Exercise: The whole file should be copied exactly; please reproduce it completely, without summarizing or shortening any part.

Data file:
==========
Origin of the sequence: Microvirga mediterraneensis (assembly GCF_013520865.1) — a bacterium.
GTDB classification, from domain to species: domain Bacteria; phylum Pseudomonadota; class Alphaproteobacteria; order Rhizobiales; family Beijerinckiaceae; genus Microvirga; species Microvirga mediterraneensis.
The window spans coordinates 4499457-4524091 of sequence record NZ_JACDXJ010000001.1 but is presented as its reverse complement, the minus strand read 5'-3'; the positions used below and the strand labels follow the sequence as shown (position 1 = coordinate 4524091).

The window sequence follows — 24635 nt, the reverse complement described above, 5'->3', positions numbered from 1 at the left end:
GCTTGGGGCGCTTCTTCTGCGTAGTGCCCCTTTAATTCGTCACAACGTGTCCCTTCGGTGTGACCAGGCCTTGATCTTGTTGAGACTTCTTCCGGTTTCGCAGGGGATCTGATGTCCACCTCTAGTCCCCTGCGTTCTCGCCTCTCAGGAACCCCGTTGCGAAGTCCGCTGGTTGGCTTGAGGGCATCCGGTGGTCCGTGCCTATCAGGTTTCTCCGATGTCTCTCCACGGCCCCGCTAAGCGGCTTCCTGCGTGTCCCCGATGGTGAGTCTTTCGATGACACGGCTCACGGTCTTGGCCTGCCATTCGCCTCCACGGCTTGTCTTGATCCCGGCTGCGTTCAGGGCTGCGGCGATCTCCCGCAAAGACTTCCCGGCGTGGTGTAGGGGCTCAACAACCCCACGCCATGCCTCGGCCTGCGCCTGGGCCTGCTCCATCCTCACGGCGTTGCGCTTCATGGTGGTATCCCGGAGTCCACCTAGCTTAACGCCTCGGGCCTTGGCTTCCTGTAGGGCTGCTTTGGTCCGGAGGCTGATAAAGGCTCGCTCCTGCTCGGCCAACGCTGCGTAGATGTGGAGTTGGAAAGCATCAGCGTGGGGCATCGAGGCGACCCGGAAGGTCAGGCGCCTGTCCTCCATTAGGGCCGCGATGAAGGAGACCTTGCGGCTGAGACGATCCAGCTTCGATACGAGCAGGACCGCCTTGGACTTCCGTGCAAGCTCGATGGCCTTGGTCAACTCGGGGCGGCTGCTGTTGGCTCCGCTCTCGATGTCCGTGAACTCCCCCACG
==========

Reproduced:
Origin of the sequence: Microvirga mediterraneensis (assembly GCF_013520865.1) — a bacterium.
GTDB classification, from domain to species: domain Bacteria; phylum Pseudomonadota; class Alphaproteobacteria; order Rhizobiales; family Beijerinckiaceae; genus Microvirga; species Microvirga mediterraneensis.
The window spans coordinates 4499457-4524091 of sequence record NZ_JACDXJ010000001.1 but is presented as its reverse complement, the minus strand read 5'-3'; the positions used below and the strand labels follow the sequence as shown (position 1 = coordinate 4524091).

The window sequence follows — 24635 nt, the reverse complement described above, 5'->3', positions numbered from 1 at the left end:
GCTTGGGGCGCTTCTTCTGCGTAGTGCCCCTTTAATTCGTCACAACGTGTCCCTTCGGTGTGACCAGGCCTTGATCTTGTTGAGACTTCTTCCGGTTTCGCAGGGGATCTGATGTCCACCTCTAGTCCCCTGCGTTCTCGCCTCTCAGGAACCCCGTTGCGAAGTCCGCTGGTTGGCTTGAGGGCATCCGGTGGTCCGTGCCTATCAGGTTTCTCCGATGTCTCTCCACGGCCCCGCTAAGCGGCTTCCTGCGTGTCCCCGATGGTGAGTCTTTCGATGACACGGCTCACGGTCTTGGCCTGCCATTCGCCTCCACGGCTTGTCTTGATCCCGGCTGCGTTCAGGGCTGCGGCGATCTCCCGCAAAGACTTCCCGGCGTGGTGTAGGGGCTCAACAACCCCACGCCATGCCTCGGCCTGCGCCTGGGCCTGCTCCATCCTCACGGCGTTGCGCTTCATGGTGGTATCCCGGAGTCCACCTAGCTTAACGCCTCGGGCCTTGGCTTCCTGTAGGGCTGCTTTGGTCCGGAGGCTGATAAAGGCTCGCTCCTGCTCGGCCAACGCTGCGTAGATGTGGAGTTGGAAAGCATCAGCGTGGGGCATCGAGGCGACCCGGAAGGTCAGGCGCCTGTCCTCCATTAGGGCCGCGATGAAGGAGACCTTGCGGCTGAGACGATCCAGCTTCGATACGAGCAGGACCGCCTTGGACTTCCGTGCAAGCTCGATGGCCTTGGTCAACTCGGGGCGGCTGCTGTTGGCTCCGCTCTCGATGTCCGTGAACTCCCCCACG